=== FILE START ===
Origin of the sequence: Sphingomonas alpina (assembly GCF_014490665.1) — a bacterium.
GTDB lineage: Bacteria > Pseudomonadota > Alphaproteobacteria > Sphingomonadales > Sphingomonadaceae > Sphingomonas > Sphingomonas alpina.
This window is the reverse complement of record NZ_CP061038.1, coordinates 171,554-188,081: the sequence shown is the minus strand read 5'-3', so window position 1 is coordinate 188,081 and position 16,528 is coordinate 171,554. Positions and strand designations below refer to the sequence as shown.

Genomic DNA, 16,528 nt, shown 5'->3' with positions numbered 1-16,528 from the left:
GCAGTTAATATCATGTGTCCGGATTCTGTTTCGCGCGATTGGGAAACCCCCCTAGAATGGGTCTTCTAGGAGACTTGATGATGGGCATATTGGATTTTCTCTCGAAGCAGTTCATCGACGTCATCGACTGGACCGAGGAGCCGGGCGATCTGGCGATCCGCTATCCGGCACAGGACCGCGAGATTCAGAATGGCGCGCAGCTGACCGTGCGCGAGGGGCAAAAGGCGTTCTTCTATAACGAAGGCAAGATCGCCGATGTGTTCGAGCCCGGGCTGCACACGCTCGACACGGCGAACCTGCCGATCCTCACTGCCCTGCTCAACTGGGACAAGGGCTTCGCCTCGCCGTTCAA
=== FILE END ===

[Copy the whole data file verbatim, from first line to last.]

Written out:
Origin of the sequence: Sphingomonas alpina (assembly GCF_014490665.1) — a bacterium.
GTDB lineage: Bacteria > Pseudomonadota > Alphaproteobacteria > Sphingomonadales > Sphingomonadaceae > Sphingomonas > Sphingomonas alpina.
This window is the reverse complement of record NZ_CP061038.1, coordinates 171,554-188,081: the sequence shown is the minus strand read 5'-3', so window position 1 is coordinate 188,081 and position 16,528 is coordinate 171,554. Positions and strand designations below refer to the sequence as shown.

Genomic DNA, 16,528 nt, shown 5'->3' with positions numbered 1-16,528 from the left:
GCAGTTAATATCATGTGTCCGGATTCTGTTTCGCGCGATTGGGAAACCCCCCTAGAATGGGTCTTCTAGGAGACTTGATGATGGGCATATTGGATTTTCTCTCGAAGCAGTTCATCGACGTCATCGACTGGACCGAGGAGCCGGGCGATCTGGCGATCCGCTATCCGGCACAGGACCGCGAGATTCAGAATGGCGCGCAGCTGACCGTGCGCGAGGGGCAAAAGGCGTTCTTCTATAACGAAGGCAAGATCGCCGATGTGTTCGAGCCCGGGCTGCACACGCTCGACACGGCGAACCTGCCGATCCTCACTGCCCTGCTCAACTGGGACAAGGGCTTCGCCTCGCCGTTCAA